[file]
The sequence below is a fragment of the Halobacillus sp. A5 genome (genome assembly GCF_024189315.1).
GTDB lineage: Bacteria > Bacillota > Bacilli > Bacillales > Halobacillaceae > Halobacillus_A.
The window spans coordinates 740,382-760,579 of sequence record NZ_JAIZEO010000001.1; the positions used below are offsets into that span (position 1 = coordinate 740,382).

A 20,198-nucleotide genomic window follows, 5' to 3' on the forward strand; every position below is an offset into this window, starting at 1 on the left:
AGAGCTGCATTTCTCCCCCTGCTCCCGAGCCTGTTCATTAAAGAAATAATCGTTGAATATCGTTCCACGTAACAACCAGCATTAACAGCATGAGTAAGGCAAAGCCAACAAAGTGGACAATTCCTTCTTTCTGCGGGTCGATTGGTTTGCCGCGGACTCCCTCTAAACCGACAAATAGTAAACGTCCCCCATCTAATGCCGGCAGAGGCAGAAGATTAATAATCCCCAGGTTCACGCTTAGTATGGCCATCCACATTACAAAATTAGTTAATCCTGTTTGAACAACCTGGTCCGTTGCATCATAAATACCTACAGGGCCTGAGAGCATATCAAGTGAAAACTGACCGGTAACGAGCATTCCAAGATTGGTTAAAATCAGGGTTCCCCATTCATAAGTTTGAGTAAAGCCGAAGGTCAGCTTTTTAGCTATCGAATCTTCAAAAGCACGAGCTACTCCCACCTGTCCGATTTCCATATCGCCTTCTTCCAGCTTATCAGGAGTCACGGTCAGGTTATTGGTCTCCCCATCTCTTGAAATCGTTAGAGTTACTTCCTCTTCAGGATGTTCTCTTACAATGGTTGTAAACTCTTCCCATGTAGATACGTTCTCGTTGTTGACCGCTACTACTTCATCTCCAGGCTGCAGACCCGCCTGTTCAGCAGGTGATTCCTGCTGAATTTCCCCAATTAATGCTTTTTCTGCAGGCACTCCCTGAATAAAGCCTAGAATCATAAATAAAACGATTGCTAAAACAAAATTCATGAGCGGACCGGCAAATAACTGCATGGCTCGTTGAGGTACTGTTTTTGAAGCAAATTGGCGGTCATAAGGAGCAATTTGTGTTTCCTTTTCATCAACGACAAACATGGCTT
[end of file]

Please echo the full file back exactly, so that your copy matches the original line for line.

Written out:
The sequence below is a fragment of the Halobacillus sp. A5 genome (genome assembly GCF_024189315.1).
GTDB lineage: Bacteria > Bacillota > Bacilli > Bacillales > Halobacillaceae > Halobacillus_A.
The window spans coordinates 740,382-760,579 of sequence record NZ_JAIZEO010000001.1; the positions used below are offsets into that span (position 1 = coordinate 740,382).

A 20,198-nucleotide genomic window follows, 5' to 3' on the forward strand; every position below is an offset into this window, starting at 1 on the left:
AGAGCTGCATTTCTCCCCCTGCTCCCGAGCCTGTTCATTAAAGAAATAATCGTTGAATATCGTTCCACGTAACAACCAGCATTAACAGCATGAGTAAGGCAAAGCCAACAAAGTGGACAATTCCTTCTTTCTGCGGGTCGATTGGTTTGCCGCGGACTCCCTCTAAACCGACAAATAGTAAACGTCCCCCATCTAATGCCGGCAGAGGCAGAAGATTAATAATCCCCAGGTTCACGCTTAGTATGGCCATCCACATTACAAAATTAGTTAATCCTGTTTGAACAACCTGGTCCGTTGCATCATAAATACCTACAGGGCCTGAGAGCATATCAAGTGAAAACTGACCGGTAACGAGCATTCCAAGATTGGTTAAAATCAGGGTTCCCCATTCATAAGTTTGAGTAAAGCCGAAGGTCAGCTTTTTAGCTATCGAATCTTCAAAAGCACGAGCTACTCCCACCTGTCCGATTTCCATATCGCCTTCTTCCAGCTTATCAGGAGTCACGGTCAGGTTATTGGTCTCCCCATCTCTTGAAATCGTTAGAGTTACTTCCTCTTCAGGATGTTCTCTTACAATGGTTGTAAACTCTTCCCATGTAGATACGTTCTCGTTGTTGACCGCTACTACTTCATCTCCAGGCTGCAGACCCGCCTGTTCAGCAGGTGATTCCTGCTGAATTTCCCCAATTAATGCTTTTTCTGCAGGCACTCCCTGAATAAAGCCTAGAATCATAAATAAAACGATTGCTAAAACAAAATTCATGAGCGGACCGGCAAATAACTGCATGGCTCGTTGAGGTACTGTTTTTGAAGCAAATTGGCGGTCATAAGGAGCAATTTGTGTTTCCTTTTCATCAACGACAAACATGGCTT